Nawaz Sharif Tries to Do the Right Thing During Ramadan: Pause Hangings
This week, Pakistan executed at least 15 people, most of whom had spent years on death row before meeting their end in the Pakistani justice system. For these unlucky 15 and their families, this week’s news must have felt like a cruel joke, when Prime Minister Nawaz Sharif ordered the government to suspend executions in ...
This week, Pakistan executed at least 15 people, most of whom had spent years on death row before meeting their end in the Pakistani justice system. For these unlucky 15 and their families, this week’s news must have felt like a cruel joke, when Prime Minister Nawaz Sharif ordered the government to suspend executions in honor of Ramadan.
Citing “the sanctity of the holy month” of Ramadan, Sharif issued an order Sunday through his Interior Ministry, compelling provincial governments to suspend the death penalty. For most of Pakistan, Ramadan begins Friday, depending on when you can see the new moon, and the ban on executions would continue for the holiday’s 29 or 30 days.
This would certainly seem to be an act of uncommon mercy. This is a country that, after all, has hanged more than 170 people since December, and currently has over 8,000 people on death row, according to Amnesty International. For months now, human rights organizations have decried the Sharif government’s appetite for the death penalty, which it has used largely in response to increasing acts of violence by the Taliban and its affiliated groups.
But it wasn’t always this bad. When the Pakistan People’s Party’s Asif Ali Zardari became president in 2008, he issued an unofficial moratorium on executions, adhering to the party’s longstanding rejection of the policy — unofficial because the executive branch in Pakistan doesn’t technically enjoy any exclusive authority over whether local jurisdictions pursue capital punishment. But it can express its preference, which local jurisdictions can choose whether to follow. Overall, the executive’s authority over such matters is murky.
Indeed, despite Zardari’s attempt to block executions, Pakistan would go on to sentence 276 people to death in 2009 and another 365 in 2010, while thousands continued to languish on death row.
When the Sharif government took power in the summer of 2013, it came under heavy pressure by the European Union to extend Zardari’s ban on capital punishment. Brussels reportedly even dangled promises to drop trade duties in exchange for a moratorium. Then on Dec. 16, Tehrik-i-Taliban militants attacked a school in Peshawar, killing 148 people, mostly children. In response and under pressure from the military, Sharif revoked the moratorium for non-military personnel in “terrorism” cases, leaving the definition of terrorism more or less undefined — great news to a military seeking the most exacting punishment possible for terrorism suspects. In March, the Sharif government went ahead and lifted the moratorium all together, perhaps realizing that parsing the difference between terrorists and non-terrorists would be difficult and potentially unconstitutional. The Pakistani death machine was up and running once more.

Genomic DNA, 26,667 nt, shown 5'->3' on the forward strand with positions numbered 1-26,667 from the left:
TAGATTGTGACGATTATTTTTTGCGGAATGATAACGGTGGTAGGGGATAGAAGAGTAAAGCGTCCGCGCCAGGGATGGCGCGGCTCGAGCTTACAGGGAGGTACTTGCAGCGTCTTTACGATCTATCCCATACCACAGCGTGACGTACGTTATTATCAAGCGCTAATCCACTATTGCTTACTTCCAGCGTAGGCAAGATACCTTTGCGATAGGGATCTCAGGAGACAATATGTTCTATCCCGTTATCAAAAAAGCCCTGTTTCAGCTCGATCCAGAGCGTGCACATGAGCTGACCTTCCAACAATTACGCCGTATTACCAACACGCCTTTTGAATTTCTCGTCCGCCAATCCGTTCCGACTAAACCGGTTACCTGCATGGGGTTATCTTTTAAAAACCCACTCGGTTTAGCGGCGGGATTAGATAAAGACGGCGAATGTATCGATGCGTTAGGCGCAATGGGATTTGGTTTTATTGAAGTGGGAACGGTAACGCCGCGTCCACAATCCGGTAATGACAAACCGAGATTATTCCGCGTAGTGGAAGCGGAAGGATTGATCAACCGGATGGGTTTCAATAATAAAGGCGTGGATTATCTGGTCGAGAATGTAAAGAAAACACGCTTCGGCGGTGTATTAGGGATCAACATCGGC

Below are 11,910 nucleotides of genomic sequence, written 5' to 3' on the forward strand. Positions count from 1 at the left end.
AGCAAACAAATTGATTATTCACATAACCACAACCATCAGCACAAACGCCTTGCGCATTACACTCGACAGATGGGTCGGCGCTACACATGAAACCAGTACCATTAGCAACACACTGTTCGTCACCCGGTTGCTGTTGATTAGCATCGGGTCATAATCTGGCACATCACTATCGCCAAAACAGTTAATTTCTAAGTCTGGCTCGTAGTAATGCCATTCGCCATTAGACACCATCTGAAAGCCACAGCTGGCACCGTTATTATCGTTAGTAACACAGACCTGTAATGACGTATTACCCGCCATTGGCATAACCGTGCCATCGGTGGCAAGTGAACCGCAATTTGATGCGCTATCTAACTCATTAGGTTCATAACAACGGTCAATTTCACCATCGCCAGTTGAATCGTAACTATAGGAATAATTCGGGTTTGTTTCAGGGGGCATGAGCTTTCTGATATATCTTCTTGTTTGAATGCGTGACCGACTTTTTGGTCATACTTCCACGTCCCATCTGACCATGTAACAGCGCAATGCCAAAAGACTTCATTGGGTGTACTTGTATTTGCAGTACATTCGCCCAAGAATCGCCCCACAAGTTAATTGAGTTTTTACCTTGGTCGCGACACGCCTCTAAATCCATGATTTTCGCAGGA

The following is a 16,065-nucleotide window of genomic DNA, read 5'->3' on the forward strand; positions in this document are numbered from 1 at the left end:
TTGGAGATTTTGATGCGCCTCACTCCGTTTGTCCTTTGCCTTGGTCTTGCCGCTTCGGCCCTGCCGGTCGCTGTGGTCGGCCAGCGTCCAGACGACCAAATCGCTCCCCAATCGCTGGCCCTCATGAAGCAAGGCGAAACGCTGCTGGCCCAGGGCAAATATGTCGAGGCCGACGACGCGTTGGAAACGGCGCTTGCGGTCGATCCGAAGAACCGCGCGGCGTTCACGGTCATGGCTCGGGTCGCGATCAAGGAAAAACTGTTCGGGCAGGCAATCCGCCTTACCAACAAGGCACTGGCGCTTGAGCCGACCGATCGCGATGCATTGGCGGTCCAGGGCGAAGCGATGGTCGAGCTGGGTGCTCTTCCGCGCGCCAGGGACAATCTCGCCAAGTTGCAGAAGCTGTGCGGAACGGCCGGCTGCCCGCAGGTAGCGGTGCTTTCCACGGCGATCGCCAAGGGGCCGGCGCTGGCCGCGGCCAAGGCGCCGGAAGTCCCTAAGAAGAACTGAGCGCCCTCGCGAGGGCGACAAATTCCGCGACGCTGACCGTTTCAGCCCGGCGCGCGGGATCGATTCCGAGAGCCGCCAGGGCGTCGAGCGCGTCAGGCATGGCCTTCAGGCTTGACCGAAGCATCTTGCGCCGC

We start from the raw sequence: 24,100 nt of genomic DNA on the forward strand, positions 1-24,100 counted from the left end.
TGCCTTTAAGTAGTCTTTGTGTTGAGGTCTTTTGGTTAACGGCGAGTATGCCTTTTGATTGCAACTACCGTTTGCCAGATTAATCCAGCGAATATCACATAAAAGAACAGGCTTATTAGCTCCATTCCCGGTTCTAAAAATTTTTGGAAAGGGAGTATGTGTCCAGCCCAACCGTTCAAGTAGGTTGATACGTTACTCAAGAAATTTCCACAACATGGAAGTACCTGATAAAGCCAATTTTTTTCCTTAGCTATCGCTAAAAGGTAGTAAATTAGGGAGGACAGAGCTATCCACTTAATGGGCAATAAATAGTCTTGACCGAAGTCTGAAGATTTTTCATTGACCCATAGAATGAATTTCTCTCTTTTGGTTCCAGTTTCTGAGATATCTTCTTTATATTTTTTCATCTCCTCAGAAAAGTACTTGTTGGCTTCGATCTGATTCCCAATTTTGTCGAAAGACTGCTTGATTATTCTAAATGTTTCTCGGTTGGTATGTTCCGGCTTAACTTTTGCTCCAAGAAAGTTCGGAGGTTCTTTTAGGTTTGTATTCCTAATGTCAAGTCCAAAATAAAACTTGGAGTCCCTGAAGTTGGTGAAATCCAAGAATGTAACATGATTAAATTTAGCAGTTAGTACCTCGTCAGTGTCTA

According to the British human rights organization Reprieve, Pakistani government officials are determined to eventually clear the backlog of more than 8,000 inmates on death row — the largest in the world. Moreover, Pakistani police have long been accused of using torture to obtain forced confessions, particularly of juvenile suspects such as Shafqat Hussain, who was 14 or 15 years old in 2004 when he was allegedly tortured into confessing to kidnapping and killing a seven-year old boy. The torture allegedly included electrical shocks to his genitals and burning him with cigarette butts. Authorities, for their part, say Hussain was 23 at the time of his incarceration.
On June 1, an anti-terrorism court ordered his execution on June 9. Shortly before he was set to die, the court granted him a reprieve, marking the fourth time his execution has been delayed. But the Supreme Court has so far refused to hear his appeal.
Given the Pakistani government’s embrace of capital punishment, this brief stretch of benevolence will mean little for the legal standing of those on death row in Pakistan. If anything, it buys those next in line — typically, those who’ve been on death row the longest — a little extra time to lodge a last-minute appeal.
Pakistan is, of course, not the only country in the world — Muslim-majority or not — to have embraced capital punishment. But prominent Muslim scholars such as Tariq Ramadan have called for international moratorium on the death penalty in Islamic countries.
But judging by the run-up to Islamabad’s pause on executions during Ramadan, capital punishment is likely to remain a feature of the Pakistani justice system. On Wednesday, just before the holiday’s start, Pakistani executioners managed to squeeze in seven last hangings.
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